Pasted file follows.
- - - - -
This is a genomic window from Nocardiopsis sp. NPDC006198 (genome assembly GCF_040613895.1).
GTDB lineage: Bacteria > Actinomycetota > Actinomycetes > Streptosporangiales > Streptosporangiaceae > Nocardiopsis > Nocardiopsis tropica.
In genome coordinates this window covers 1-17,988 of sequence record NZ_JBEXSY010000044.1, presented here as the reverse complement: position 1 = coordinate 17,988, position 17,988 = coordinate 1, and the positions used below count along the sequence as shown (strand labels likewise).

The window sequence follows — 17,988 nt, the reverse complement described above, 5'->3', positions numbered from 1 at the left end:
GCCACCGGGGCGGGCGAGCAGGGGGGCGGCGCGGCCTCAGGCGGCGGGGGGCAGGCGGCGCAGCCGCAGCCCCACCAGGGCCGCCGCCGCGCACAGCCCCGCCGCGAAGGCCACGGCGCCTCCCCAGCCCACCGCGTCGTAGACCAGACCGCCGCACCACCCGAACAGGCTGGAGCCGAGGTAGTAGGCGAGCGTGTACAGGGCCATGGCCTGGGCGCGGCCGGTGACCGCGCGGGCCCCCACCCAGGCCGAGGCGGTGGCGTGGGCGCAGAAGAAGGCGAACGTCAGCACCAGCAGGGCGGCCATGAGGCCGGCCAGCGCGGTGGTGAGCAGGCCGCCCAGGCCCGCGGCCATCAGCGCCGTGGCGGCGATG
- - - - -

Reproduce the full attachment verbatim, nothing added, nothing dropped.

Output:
This is a genomic window from Nocardiopsis sp. NPDC006198 (genome assembly GCF_040613895.1).
GTDB lineage: Bacteria > Actinomycetota > Actinomycetes > Streptosporangiales > Streptosporangiaceae > Nocardiopsis > Nocardiopsis tropica.
In genome coordinates this window covers 1-17,988 of sequence record NZ_JBEXSY010000044.1, presented here as the reverse complement: position 1 = coordinate 17,988, position 17,988 = coordinate 1, and the positions used below count along the sequence as shown (strand labels likewise).

The window sequence follows — 17,988 nt, the reverse complement described above, 5'->3', positions numbered from 1 at the left end:
GCCACCGGGGCGGGCGAGCAGGGGGGCGGCGCGGCCTCAGGCGGCGGGGGGCAGGCGGCGCAGCCGCAGCCCCACCAGGGCCGCCGCCGCGCACAGCCCCGCCGCGAAGGCCACGGCGCCTCCCCAGCCCACCGCGTCGTAGACCAGACCGCCGCACCACCCGAACAGGCTGGAGCCGAGGTAGTAGGCGAGCGTGTACAGGGCCATGGCCTGGGCGCGGCCGGTGACCGCGCGGGCCCCCACCCAGGCCGAGGCGGTGGCGTGGGCGCAGAAGAAGGCGAACGTCAGCACCAGCAGGGCGGCCATGAGGCCGGCCAGCGCGGTGGTGAGCAGGCCGCCCAGGCCCGCGGCCATCAGCGCCGTGGCGGCGATG